Monitoring and Optimizing Slow Database Queries: A Proactive Approach with Locale

Facing heavy database loads, we transformed our approach at Locale. This post explores our journey from frequent CPU spikes to proactive database query optimization, leveraging Locale's alerting system and SQL efficiency to prevent downtime and enhancing customer reliability

May 23, 2023

Graphic introducing Monitoring And Optimizing Slow Database Queries

At Locale, we work extensively with data to gain customer insights and product metrics. Our reliance on data, coupled with our use of Hasura, a GraphQL layer over our Postgres DB, means that we occasionally experience heavy query loads on our database instances. Initially, this was a manageable issue. However, as we scaled and the volume of data queried increased, we started experiencing CPU utilization spikes in our database instances. These spikes, if unchecked, can slow query performance, increase response times, and can even lead to potential downtime.

As these spikes became more frequent, we knew it was time to monitor and manage our database queries proactively.

Navigating Through Heavy Queries

Initially, we focused on frequent queries, but given the nature of the CPU utilization spikes, we quickly ruled them out. They were abrupt, lasting 5-10 minutes, and did not correlate with the number of active connections. Our investigation then led us to query times. Our investigation then led us to query times.

We leveraged the pg_stat_statements extension, a valuable tool that keeps track of all queries and stores useful metadata. This extension even parameterizes the queries, so slight variations (like variables) don't lead to multiple entries.

Don’t worry if you don’t have it enabled already, it can be enabled easily by just running the following SQL query:

CREATE EXTENSION pg_stat_statements;

If you’re using a cloud hosting service for your database, there's a good chance that it is already enabled for you.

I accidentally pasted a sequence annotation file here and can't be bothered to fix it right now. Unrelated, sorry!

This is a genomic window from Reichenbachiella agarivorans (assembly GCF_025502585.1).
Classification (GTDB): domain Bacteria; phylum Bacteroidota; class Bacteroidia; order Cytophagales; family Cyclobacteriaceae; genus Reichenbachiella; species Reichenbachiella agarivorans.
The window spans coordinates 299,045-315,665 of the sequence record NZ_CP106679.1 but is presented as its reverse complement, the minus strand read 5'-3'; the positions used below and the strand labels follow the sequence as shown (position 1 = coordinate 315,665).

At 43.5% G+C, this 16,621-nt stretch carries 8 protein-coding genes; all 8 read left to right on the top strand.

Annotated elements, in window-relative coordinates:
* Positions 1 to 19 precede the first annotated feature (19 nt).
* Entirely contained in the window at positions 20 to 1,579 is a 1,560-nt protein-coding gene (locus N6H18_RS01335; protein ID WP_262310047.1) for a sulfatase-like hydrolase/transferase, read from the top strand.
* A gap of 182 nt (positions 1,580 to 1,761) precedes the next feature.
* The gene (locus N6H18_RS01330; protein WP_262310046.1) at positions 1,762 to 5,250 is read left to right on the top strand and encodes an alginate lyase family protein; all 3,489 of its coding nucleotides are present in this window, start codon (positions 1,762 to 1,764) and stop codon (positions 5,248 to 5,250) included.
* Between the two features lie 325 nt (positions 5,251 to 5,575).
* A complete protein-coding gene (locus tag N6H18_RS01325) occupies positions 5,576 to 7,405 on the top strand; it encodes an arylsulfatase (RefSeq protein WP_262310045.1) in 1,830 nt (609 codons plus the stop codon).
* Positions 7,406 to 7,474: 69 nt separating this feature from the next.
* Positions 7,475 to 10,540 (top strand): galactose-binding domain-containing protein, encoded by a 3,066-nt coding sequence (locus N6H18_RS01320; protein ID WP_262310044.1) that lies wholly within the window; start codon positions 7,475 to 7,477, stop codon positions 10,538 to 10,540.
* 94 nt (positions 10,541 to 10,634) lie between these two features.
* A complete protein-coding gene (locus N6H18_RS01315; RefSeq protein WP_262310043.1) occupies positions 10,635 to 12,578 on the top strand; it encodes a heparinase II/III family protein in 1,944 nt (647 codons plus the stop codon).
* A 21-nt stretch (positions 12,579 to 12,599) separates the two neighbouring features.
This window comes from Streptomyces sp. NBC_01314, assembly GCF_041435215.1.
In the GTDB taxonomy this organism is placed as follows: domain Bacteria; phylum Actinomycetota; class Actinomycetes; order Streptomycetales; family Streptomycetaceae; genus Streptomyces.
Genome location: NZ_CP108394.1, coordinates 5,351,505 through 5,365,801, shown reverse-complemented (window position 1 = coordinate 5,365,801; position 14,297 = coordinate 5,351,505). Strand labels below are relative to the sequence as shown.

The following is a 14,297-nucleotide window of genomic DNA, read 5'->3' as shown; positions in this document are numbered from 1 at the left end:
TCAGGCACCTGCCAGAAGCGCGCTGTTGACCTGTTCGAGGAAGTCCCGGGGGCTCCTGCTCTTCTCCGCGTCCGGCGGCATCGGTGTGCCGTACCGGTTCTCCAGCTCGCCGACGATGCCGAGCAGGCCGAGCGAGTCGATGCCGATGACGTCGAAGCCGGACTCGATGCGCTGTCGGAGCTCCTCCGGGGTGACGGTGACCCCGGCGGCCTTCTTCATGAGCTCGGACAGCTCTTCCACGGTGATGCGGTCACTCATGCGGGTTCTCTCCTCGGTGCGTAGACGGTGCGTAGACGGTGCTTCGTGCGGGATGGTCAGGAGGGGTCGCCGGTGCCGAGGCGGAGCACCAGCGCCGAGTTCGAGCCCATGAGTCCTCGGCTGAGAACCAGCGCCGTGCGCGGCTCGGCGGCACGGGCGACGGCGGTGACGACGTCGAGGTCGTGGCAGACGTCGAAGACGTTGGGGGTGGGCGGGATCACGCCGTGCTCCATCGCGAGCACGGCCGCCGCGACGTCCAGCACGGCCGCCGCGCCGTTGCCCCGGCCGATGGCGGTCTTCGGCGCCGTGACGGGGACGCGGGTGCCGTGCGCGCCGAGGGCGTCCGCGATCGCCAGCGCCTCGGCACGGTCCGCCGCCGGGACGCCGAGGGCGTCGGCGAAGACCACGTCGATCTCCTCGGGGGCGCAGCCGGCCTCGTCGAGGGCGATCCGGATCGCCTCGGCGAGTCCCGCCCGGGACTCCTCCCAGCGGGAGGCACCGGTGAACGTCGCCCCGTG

Through this, we focused on the queries with a high mean execution time and those called more than 10 times.

query, calls, mean_exec_time, max_exec_time, stddev_exec_time
calls > 10ORDER 
mean_exec_time DESC

The idea was to disregard one-off heavy queries that wouldn’t significantly impact our instances in the future.

We discovered that these long-running queries shared common characteristics, such as multiple joins, complex where clauses, and order by on large tables. The solution to this problem seemed straightforward: create the right indexes. However, we needed to maintain a balance between creating the right indexes and improving SQL query efficiency.

Keeping this in mind, we decided on a three-pronged approach. This involved moving unsuitable GraphQL queries to SQL, rewriting analytics queries to make them more efficient, and creating the right indexes if the previous options did not help.

However, we discovered that most of these queries were not set in SQL queries in the backend. Instead, they were either generated by Hasura or were heavy and inefficient analytics queries. As our product and schemas are constantly evolving, we need to stay on top of the queries being run so we can modify them or create indexes in a timely manner. To proactively monitor our database instances and prevent slow product response times and potential downtime, we decided to use Locale, which allows us to create alerts to monitor data and receive necessary notifications.

Proactive Monitoring with Locale

With Locale, we set an alert for queries with a mean execution time greater than 0.5 seconds and a max execution time greater than 1 second.

We gave the incidents a helpful title and also added the entire query as the incident description so we have all the necessary information in one place.

Screenshot of Locale's alert creation screen
A snapshot showing alert titles

We also configured the notification channels so that the engineering team is notified on Slack every time an incident is created.

A snapshot showing alert previews on Locale
A snapshot showing alert previews on Locale

Now, whenever Locale detects a new row that meets these criteria, an incident will be created. This alert, configured to run every 5 minutes, sends notifications to the right people in our engineering team via Slack, ensuring we can immediately work on modifying the queries and creating the right indexes.

This not only aids in query performance optimization but also prevents potential system downtime.

Snapshot of a running Incident on Locale's dashboard
Snapshot of a Slack notification on an incident

Snapshot of a running Incident on Locale's dashboard

With Locale, we can now confidently monitor any outlying queries and address any CPU utilization spikes promptly. This proactive approach to database performance tuning has greatly improved our response times to potential issues, optimizing our Postgres database performance.

As we continue to scale and evolve, we look forward to exploring more innovative ways to leverage Locale in solving engineering problems and improving performance and reliability for our customers.

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